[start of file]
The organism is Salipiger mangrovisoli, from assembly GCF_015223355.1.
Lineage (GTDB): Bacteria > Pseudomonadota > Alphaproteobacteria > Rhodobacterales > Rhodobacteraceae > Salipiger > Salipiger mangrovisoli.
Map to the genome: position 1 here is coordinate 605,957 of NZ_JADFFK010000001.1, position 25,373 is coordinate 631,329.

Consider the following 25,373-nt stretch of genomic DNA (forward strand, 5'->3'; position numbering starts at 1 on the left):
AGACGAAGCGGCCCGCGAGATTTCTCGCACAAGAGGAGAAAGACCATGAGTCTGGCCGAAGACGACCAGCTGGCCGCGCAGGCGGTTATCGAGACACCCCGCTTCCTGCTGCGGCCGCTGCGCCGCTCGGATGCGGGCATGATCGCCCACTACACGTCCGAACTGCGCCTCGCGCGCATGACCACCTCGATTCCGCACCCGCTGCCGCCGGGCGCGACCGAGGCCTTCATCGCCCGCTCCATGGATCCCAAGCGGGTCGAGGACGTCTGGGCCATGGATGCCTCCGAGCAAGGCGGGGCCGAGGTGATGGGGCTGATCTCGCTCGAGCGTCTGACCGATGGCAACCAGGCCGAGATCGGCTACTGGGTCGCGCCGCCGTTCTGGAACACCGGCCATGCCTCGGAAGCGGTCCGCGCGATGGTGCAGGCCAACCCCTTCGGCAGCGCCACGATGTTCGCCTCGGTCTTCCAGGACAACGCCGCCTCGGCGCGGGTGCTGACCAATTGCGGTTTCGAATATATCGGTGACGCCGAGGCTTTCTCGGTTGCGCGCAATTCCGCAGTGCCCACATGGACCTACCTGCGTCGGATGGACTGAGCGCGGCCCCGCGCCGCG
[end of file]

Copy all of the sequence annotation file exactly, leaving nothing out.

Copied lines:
The organism is Salipiger mangrovisoli, from assembly GCF_015223355.1.
Lineage (GTDB): Bacteria > Pseudomonadota > Alphaproteobacteria > Rhodobacterales > Rhodobacteraceae > Salipiger > Salipiger mangrovisoli.
Map to the genome: position 1 here is coordinate 605,957 of NZ_JADFFK010000001.1, position 25,373 is coordinate 631,329.

Consider the following 25,373-nt stretch of genomic DNA (forward strand, 5'->3'; position numbering starts at 1 on the left):
AGACGAAGCGGCCCGCGAGATTTCTCGCACAAGAGGAGAAAGACCATGAGTCTGGCCGAAGACGACCAGCTGGCCGCGCAGGCGGTTATCGAGACACCCCGCTTCCTGCTGCGGCCGCTGCGCCGCTCGGATGCGGGCATGATCGCCCACTACACGTCCGAACTGCGCCTCGCGCGCATGACCACCTCGATTCCGCACCCGCTGCCGCCGGGCGCGACCGAGGCCTTCATCGCCCGCTCCATGGATCCCAAGCGGGTCGAGGACGTCTGGGCCATGGATGCCTCCGAGCAAGGCGGGGCCGAGGTGATGGGGCTGATCTCGCTCGAGCGTCTGACCGATGGCAACCAGGCCGAGATCGGCTACTGGGTCGCGCCGCCGTTCTGGAACACCGGCCATGCCTCGGAAGCGGTCCGCGCGATGGTGCAGGCCAACCCCTTCGGCAGCGCCACGATGTTCGCCTCGGTCTTCCAGGACAACGCCGCCTCGGCGCGGGTGCTGACCAATTGCGGTTTCGAATATATCGGTGACGCCGAGGCTTTCTCGGTTGCGCGCAATTCCGCAGTGCCCACATGGACCTACCTGCGTCGGATGGACTGAGCGCGGCCCCGCGCCGCG